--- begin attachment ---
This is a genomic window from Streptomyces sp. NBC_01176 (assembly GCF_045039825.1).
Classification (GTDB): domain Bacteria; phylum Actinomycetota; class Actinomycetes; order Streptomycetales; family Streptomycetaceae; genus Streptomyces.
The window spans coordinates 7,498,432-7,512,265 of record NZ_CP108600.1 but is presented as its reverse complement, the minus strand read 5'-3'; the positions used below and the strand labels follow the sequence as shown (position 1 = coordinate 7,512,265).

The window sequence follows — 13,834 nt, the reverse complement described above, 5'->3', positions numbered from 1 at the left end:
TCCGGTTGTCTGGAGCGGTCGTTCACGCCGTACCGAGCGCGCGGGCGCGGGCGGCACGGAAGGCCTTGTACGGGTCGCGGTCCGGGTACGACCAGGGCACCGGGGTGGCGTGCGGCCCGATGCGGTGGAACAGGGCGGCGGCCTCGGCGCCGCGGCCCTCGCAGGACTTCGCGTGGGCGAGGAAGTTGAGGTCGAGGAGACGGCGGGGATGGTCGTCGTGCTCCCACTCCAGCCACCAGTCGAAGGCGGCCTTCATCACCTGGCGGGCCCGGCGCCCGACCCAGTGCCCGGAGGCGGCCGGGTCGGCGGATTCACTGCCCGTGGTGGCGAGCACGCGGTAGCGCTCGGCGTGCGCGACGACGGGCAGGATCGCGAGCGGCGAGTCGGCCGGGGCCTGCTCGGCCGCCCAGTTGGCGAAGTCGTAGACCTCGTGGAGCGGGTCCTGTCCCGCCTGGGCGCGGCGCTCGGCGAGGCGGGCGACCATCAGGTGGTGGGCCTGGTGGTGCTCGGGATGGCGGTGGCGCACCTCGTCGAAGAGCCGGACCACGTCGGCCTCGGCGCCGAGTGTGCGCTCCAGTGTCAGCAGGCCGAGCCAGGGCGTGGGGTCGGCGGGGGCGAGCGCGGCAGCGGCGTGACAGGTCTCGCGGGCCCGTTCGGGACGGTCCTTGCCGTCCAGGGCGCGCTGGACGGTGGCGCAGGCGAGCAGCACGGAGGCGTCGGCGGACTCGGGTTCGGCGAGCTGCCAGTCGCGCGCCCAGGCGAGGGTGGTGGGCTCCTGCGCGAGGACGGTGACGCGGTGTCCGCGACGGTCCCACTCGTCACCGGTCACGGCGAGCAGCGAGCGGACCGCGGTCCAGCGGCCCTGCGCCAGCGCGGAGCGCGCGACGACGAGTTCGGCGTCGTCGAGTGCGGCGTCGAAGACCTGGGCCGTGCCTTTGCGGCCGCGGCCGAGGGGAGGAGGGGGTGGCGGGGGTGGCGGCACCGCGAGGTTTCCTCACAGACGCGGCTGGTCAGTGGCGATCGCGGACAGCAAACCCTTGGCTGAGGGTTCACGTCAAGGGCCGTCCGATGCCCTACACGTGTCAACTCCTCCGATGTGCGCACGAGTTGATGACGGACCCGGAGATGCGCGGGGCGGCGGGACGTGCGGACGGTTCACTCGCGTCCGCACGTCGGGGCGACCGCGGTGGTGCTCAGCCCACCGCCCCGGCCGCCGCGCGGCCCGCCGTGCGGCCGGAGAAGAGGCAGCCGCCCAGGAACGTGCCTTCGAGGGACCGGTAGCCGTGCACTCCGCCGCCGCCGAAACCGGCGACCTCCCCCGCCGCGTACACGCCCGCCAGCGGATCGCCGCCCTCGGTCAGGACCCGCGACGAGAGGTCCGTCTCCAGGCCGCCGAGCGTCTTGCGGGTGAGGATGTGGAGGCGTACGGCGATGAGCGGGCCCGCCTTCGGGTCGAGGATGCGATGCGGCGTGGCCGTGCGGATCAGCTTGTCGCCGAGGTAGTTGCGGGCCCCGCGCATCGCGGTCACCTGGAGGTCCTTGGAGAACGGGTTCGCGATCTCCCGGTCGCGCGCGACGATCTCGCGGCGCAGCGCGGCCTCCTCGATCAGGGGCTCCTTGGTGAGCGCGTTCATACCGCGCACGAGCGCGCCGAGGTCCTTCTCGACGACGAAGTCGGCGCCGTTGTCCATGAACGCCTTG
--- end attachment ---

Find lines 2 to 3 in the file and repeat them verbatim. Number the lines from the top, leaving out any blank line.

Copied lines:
Classification (GTDB): domain Bacteria; phylum Actinomycetota; class Actinomycetes; order Streptomycetales; family Streptomycetaceae; genus Streptomyces.
The window spans coordinates 7,498,432-7,512,265 of record NZ_CP108600.1 but is presented as its reverse complement, the minus strand read 5'-3'; the positions used below and the strand labels follow the sequence as shown (position 1 = coordinate 7,512,265).